Trapezium fractures are uncommon carpal bone injuries. They can either occur in isolation or combination with another carpal bony injury.
They can be broadly classified into ridge (most common 2) and body fractures.
They often occur as a result of a high energy trauma and usually involves either direct or indirect axial loading 1. These are most commonly transverse loading injuries in the setting of an adducted thumb in which the first metacarpal is driven into the trapezium 5.
Trapezial ridge fractures may result from a direct blow to the volar surface, dorsoradial impaction or an avulsion injury. Fractures of the trapezial body result from an axial loading or shearing force through the first carpometacarpal joint.
Trapezial fractures are often associated with a fracture of the first metacarpal base and/or subluxation or dislocation of the first carpometacarpal joint.
Trapezial ridge fractures may be associated with wrist injuries, including distal radial fractures.
Non displaced fractures can sometimes be occult. A Robert’s AP view, with the hand in full pronation, is a good way of visualising the trapezium on plain radiographs. If the diagnosis is still in question, a CT or bone scintigraphy could be considered.
Trapezial ridge fractures may be overlooked at routine wrist radiography. Carpal tunnel radiographs may be helpful to detect this fracture 2, whereas CT imaging can be diagnostic.
Treatment and prognosis
Displaced fractures may require open reduction and internal fixation, typically performed with Kirschner wires or screws.
If corticated, consider accessory ossicles in this region such as
- 1. Ramoutar DN, Katevu C, Titchener AG et-al. Trapezium fracture - a common technique to fix a rare injury: a case report. Cases J. 2009;2 : 8304. doi:10.4076/1757-1626-2-8304 - Free text at pubmed - Pubmed citation
- 2. Kaewlai R, Avery LL, Asrani AV et-al. Multidetector CT of carpal injuries: anatomy, fractures, and fracture-dislocations. Radiographics. 2008;28 (6): 1771-84. doi:10.1148/rg.286085511 - Pubmed citation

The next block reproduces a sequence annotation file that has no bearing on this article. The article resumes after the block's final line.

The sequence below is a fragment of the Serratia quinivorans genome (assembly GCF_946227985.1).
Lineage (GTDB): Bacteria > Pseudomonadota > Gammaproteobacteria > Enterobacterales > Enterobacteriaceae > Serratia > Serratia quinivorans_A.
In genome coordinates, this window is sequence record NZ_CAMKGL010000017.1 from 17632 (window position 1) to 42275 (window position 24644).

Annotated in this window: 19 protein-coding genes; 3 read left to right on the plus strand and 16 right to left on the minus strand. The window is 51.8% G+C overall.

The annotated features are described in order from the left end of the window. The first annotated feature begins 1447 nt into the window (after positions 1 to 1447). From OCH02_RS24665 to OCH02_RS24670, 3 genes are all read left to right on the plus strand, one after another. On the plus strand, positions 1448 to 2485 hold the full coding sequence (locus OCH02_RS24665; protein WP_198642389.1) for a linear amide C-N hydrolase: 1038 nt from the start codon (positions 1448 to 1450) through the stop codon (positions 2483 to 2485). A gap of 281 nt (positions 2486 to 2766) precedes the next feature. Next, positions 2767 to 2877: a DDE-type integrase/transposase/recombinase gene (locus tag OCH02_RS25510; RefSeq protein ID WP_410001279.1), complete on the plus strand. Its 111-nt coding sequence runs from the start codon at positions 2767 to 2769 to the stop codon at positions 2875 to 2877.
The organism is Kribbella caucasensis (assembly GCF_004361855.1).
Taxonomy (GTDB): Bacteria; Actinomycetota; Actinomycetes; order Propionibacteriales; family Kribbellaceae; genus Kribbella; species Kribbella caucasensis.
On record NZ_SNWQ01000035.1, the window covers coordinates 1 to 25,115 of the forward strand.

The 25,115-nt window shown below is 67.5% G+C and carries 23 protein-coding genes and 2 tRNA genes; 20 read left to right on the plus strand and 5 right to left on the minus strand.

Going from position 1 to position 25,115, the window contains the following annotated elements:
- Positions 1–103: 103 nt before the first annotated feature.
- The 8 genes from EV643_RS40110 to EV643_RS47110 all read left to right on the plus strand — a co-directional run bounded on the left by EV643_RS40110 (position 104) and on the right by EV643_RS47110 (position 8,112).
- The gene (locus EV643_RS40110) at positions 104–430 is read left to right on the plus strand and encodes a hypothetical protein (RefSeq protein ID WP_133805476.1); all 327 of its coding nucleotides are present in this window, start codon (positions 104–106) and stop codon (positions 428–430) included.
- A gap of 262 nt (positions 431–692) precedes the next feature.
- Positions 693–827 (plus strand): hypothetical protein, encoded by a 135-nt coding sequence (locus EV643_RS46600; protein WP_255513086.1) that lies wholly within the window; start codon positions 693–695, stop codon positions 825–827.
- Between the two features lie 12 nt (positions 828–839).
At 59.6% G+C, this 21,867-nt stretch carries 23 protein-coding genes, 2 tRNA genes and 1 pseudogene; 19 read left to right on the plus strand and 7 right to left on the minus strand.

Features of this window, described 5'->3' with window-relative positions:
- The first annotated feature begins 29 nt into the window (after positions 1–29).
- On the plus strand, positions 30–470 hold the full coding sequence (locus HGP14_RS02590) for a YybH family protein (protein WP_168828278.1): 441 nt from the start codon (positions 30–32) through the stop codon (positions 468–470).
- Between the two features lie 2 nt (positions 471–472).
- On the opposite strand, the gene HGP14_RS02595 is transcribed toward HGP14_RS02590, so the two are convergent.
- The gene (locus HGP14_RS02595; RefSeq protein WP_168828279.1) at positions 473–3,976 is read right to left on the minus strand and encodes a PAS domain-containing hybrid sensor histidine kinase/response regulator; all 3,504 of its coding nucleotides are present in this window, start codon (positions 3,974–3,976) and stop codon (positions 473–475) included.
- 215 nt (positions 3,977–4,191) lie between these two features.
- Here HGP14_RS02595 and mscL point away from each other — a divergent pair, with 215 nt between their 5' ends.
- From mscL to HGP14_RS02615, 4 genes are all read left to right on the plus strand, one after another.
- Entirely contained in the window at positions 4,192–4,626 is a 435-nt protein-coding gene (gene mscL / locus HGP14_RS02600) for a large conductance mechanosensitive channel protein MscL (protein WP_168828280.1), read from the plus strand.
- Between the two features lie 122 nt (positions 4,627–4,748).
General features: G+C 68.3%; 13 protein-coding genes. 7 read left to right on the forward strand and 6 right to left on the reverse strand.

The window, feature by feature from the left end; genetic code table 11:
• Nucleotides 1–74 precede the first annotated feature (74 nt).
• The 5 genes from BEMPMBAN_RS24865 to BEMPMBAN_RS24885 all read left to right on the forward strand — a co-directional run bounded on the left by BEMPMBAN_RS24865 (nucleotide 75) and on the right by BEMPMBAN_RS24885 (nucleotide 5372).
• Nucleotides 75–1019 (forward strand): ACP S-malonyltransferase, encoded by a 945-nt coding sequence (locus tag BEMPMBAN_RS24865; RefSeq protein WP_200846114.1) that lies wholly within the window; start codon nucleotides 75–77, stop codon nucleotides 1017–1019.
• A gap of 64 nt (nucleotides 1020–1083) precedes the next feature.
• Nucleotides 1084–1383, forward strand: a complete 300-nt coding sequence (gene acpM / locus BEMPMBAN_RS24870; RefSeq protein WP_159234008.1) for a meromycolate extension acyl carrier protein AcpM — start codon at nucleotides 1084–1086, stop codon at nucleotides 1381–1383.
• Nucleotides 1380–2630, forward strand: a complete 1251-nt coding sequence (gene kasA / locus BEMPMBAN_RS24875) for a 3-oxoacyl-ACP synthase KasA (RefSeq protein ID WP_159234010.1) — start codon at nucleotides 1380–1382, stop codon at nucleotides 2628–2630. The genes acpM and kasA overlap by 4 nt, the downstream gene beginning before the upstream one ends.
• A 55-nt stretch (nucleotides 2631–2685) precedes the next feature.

- 3. Wiesler ER, Chloros GD, Kuzma GR. Arthroscopy in the treatment of fracture of the trapezium. Arthroscopy. 2007;23 (11): 1248.e1-4. doi:10.1016/j.arthro.2006.07.051 - Pubmed citation
- 4. Schmitt R, Lanz U. Diagnostic Imaging of the Hand. George Thieme Verlag. (2008) ISBN:3131405813. Read it at Google Books - Find it at Amazon
- 5. Goldfarb CA et.al. Wrist Fractures: What the Clinician Wants to Know1. Radiology. 2001;219 (1): 11-28. Radiology (full text)
Wrist and hand fractures
- wrist and hand fractures (Amsterdam wrist rules)
- distal radial fracture (Frykman classification)
- distal ulna fractures
- fracture dislocations of the radius and ulna
- carpal fractures
- metacarpal fractures
- phalanx fractures
- stress fracture
- pathological fracture
- fracture location
- fracture types
- fracture displacement
- skull fractures
- fractures involving a single facial buttress
- complex fractures
- cervical spine fracture classification systems
- thoracolumbar spinal fracture classification systems
- three column concept of spinal fractures (Denis classification)
- classification of sacral fractures
- spinal fractures by region
- cervical spine fractures
- thoracic spine fractures
- lumbar spine fractures
- sacral fractures
- spinal fracture types
- rib fractures
upper limb fractures
- Rockwood classification (acromioclavicular joint injury)
- Neer classification (proximal humeral fracture)
- AO classification (proximal humeral fracture)
- Mason classification (radial head fracture)
- Frykman classification (distal radial fracture)
- Mayo classification (scaphoid fracture)
- Hintermann classification (gamekeeper's thumb)
- upper limb fractures by region
- carpal bones
- pelvic fractures
- lower limb fractures
- lower limb fractures by region
- femoral head fracture
- subcapital fracture
- cervical fracture
- intertrochanteric fracture
- pertrochanteric fracture
- femoral shaft fracture
- tibial shaft fracture
- fibular shaft fracture
- Maisonneuve fracture